GSA Connects 2021 in Portland, Oregon

Paper No. 30-10
Presentation Time: 9:00 AM-1:00 PM


HAMBRICK, Mary Catherine, HAMMONS, Michael, REYNOSO-SUJO, Karla and BOWLING, Kathryn, Earth and Atmospheric Sciences, University of Houston, Houston, TX 77004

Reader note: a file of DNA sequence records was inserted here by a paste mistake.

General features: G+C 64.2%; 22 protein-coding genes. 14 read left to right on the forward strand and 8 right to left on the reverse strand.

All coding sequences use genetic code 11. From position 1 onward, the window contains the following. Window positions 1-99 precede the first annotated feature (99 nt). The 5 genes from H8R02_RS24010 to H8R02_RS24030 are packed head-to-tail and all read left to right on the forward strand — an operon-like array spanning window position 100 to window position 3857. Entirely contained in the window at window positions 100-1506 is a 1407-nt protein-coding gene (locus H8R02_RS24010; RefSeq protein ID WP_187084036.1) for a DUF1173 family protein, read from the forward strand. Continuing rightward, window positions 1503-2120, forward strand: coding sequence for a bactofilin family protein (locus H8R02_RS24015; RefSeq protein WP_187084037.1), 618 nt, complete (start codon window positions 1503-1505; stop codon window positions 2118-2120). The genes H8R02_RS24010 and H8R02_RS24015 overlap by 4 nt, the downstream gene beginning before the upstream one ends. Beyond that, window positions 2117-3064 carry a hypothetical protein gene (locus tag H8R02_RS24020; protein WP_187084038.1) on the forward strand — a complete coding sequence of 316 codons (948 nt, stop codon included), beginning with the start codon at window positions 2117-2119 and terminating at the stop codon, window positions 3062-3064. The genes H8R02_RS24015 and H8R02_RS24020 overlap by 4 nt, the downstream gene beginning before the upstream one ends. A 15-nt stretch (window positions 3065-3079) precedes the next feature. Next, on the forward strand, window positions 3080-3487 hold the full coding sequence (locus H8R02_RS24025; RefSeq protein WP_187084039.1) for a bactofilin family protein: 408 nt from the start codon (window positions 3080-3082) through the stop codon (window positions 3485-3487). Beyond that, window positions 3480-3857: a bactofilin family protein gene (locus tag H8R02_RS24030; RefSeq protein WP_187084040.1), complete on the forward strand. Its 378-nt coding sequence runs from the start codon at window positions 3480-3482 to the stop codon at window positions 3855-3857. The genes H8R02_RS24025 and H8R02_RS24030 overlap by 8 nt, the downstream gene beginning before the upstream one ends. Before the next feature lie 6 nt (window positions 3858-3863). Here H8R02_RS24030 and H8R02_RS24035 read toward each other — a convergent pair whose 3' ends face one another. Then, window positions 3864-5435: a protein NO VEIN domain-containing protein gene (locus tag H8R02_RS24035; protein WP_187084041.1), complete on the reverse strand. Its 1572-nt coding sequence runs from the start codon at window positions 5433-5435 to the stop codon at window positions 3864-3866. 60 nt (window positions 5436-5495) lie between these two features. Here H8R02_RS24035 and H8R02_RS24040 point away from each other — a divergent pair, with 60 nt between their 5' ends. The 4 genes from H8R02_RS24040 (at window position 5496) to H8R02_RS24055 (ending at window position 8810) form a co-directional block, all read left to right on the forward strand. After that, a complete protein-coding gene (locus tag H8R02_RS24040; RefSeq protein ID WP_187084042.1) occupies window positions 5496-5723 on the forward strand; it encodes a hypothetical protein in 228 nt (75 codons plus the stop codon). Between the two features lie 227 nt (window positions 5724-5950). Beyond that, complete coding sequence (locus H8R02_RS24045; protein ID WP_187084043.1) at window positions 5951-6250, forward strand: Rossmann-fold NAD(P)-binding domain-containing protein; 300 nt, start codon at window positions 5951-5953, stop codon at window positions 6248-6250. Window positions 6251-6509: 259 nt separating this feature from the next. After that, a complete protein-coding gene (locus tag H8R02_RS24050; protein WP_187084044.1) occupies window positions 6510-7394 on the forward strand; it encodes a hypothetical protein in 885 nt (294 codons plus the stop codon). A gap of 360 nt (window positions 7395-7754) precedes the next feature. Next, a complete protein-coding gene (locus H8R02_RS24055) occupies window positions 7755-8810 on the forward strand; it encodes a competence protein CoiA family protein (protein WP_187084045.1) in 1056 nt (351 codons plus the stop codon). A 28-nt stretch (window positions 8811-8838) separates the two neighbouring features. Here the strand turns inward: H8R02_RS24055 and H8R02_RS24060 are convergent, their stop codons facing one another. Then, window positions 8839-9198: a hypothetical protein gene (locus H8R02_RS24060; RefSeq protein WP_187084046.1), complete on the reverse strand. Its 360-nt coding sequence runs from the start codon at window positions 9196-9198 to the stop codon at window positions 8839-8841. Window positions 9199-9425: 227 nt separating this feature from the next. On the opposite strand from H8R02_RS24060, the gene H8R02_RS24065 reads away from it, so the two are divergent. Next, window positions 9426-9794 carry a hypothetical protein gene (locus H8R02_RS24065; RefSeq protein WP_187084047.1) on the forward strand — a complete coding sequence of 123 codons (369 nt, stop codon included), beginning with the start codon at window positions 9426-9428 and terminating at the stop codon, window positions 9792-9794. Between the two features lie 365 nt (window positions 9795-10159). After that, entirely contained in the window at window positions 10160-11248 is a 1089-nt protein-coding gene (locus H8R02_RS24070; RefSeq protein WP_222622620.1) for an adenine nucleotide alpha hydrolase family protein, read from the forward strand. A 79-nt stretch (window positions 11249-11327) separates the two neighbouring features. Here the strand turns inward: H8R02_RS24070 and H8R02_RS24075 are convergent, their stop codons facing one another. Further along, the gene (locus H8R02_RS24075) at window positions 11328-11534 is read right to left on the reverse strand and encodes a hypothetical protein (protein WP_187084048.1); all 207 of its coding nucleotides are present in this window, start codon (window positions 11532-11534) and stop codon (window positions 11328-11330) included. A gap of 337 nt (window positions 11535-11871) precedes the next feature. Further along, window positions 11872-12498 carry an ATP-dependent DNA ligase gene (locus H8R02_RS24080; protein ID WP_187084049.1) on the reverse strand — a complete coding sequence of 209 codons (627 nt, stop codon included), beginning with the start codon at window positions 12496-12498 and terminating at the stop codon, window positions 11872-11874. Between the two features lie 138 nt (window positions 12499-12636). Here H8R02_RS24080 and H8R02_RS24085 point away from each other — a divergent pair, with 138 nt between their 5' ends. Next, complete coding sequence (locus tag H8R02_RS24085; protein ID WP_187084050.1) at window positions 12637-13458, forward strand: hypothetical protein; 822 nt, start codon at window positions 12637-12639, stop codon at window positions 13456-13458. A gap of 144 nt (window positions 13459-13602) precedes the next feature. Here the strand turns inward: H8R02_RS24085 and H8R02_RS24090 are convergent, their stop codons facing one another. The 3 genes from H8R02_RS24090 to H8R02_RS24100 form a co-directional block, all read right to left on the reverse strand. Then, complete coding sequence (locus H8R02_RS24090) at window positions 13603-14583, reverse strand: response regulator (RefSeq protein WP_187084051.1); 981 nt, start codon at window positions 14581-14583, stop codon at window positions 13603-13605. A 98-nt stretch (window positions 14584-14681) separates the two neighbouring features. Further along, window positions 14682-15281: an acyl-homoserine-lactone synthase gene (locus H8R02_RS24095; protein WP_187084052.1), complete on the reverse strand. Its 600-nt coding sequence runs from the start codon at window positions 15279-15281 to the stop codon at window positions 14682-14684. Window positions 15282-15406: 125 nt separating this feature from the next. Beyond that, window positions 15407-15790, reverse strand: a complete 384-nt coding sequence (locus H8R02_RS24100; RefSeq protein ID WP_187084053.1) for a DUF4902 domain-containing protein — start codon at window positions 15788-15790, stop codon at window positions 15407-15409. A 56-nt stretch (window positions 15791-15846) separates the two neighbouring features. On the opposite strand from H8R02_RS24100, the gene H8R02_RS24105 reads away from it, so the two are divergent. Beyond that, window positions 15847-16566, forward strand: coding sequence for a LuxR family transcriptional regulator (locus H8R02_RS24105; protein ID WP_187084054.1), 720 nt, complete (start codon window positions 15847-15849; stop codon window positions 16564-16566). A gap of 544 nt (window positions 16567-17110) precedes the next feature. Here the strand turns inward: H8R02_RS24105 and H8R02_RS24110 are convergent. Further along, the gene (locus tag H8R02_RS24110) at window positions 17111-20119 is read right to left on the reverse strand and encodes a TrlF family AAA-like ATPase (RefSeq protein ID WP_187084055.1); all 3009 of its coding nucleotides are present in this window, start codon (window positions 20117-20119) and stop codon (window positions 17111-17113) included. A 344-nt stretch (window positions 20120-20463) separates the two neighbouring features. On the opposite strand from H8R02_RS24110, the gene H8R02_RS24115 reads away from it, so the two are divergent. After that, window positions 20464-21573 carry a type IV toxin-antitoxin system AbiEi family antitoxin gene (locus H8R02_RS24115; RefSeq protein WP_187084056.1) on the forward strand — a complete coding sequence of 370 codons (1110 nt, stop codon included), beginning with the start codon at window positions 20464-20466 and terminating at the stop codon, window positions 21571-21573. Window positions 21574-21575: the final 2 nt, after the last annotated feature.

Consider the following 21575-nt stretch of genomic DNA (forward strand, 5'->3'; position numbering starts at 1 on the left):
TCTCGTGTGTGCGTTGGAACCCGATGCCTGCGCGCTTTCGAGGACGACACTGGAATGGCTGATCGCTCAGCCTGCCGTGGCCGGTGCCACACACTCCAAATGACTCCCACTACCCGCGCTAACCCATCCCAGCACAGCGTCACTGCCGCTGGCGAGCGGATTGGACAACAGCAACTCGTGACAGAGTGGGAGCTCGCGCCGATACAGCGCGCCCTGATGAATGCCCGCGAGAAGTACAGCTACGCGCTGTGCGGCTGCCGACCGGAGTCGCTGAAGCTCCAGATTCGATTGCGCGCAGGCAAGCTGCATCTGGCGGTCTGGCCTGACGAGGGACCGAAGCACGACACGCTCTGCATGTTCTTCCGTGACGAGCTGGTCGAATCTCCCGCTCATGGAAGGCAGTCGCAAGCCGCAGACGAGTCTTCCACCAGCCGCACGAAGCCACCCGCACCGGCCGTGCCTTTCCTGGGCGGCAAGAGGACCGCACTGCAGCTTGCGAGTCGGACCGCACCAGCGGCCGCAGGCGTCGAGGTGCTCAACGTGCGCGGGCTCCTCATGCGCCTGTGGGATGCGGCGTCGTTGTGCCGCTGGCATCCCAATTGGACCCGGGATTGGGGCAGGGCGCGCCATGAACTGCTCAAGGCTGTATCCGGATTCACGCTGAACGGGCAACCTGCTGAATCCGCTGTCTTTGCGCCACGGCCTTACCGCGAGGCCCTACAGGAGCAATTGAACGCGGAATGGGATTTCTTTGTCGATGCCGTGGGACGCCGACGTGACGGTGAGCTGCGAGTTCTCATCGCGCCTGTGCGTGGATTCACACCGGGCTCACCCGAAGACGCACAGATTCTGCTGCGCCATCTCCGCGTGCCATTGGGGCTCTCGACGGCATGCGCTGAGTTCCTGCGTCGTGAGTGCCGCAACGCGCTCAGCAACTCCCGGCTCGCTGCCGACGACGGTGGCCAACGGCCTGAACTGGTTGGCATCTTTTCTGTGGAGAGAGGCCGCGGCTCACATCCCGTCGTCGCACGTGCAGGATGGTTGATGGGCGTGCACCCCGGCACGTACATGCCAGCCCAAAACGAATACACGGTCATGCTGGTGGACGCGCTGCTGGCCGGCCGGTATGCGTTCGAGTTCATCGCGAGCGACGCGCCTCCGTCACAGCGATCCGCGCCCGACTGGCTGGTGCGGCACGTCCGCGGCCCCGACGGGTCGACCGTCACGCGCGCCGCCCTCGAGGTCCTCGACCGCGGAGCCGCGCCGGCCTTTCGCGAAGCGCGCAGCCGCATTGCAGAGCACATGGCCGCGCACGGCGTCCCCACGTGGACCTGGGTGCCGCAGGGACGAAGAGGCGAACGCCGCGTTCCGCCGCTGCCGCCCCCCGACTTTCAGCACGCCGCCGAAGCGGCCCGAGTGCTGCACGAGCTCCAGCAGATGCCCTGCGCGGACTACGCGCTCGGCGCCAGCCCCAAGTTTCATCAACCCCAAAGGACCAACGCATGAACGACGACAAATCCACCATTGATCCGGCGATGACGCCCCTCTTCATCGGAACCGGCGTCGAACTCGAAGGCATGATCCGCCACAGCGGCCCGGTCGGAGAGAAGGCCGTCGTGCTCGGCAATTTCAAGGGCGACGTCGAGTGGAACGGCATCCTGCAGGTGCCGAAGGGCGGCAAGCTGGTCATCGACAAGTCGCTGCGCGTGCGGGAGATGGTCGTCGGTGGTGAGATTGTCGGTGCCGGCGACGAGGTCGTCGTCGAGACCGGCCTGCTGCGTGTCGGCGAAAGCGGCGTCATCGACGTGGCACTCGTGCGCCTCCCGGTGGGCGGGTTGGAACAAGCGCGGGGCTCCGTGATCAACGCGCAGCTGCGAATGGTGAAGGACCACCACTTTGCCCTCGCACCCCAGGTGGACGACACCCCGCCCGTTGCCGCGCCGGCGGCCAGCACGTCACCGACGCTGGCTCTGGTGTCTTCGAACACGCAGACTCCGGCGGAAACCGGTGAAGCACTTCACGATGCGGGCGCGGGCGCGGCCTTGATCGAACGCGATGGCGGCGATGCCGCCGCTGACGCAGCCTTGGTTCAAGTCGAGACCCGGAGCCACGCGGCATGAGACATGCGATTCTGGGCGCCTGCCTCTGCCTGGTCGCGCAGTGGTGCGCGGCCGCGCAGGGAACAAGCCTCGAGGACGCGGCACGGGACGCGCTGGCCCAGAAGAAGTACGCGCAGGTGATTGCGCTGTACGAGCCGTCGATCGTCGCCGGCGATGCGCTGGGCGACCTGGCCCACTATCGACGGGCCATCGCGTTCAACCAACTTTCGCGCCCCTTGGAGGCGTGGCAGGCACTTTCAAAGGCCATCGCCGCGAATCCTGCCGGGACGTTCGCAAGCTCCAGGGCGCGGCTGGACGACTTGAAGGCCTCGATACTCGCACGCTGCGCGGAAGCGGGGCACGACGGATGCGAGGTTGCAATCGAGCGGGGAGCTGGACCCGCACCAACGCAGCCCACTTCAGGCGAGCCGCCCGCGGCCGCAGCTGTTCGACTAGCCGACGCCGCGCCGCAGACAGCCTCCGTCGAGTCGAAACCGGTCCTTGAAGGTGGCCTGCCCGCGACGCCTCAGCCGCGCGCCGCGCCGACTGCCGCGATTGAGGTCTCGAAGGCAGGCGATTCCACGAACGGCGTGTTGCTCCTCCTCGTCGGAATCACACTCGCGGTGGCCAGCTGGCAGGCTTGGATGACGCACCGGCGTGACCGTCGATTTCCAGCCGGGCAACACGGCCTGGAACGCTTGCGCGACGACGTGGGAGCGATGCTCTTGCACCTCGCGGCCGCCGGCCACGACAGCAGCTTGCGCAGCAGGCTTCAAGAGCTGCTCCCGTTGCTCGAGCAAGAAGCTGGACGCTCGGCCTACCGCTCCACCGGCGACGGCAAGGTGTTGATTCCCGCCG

The Yakima Fold Belt is a tectonically active, wedge-shaped region in southeastern Washington that lies in the back-arc basin east of the Cascade Range and west of the North American craton. Miocene-aged Columbia River flood basalts and younger overlying sedimentary strata are being actively folded due to deformation at the junction of the Oregon block, the Walker Lane, and the northern Basin and Range. This produces trains of ~E-W oriented asymmetrical anticlines and synclines of 50-100km in length; anticlines are cored by blind thrust faults. We examined this region for one week during the UH 2021 summer field camp; three publicly available data sets and associated techniques were used to study the ongoing regional deformation: 1) Hillshade images were created in ArcGIS using DEM data from the Washington Department of Resources. These hillshade images were used to map the folds and associated faults, as well as map key geomorphic features such as elevation gradients, drainage patterns, and wind gaps. 2) USGS NEIC earthquake epicenters from 1969 to 2019 were plotted. Recurrence intervals of >2.5, >3.0, and >4.0 magnitude earthquakes were found to be: 0.1825, 0.6410, and 8.333 years, respectively and a fault scaling profile showed that all anticlines in the region have the potential to create earthquakes of a 7.0 magnitude or greater. Additionally, several potential trench sites were identified for later logging of paleoseismic records to better assess long-term earthquake hazard levels. 3) GPS data from UN-Reno Geodesy Lab (precision levels are vHorizontal ~±0.14-0.35 mm/yr & vUp ~±0.42-1.12 mm/yr) was analyzed using rudimentary Microsoft Excel plots and SSPX to investigate velocity gradients. ~N-S shortening elastic strain accumulation is highest in the south (Horse Heaven Hills). Geomorphic analysis shows that these anticlines propagate to the east; elevation profiles along axial traces show elevation decreases to the east; we also noted characteristic “bent” and low-density drainage patterns around the noses of the anticlines; location of wind gaps are also consistent with eastward migration of tributaries to the major rivers (Columbia and Yakima) in the region. Active folding in the Yakima Fold Belt should motivate further study since fault scaling indicates the potential for large (M>7.0) earthquakes and geomorphology and geodesy indicate active fold growth.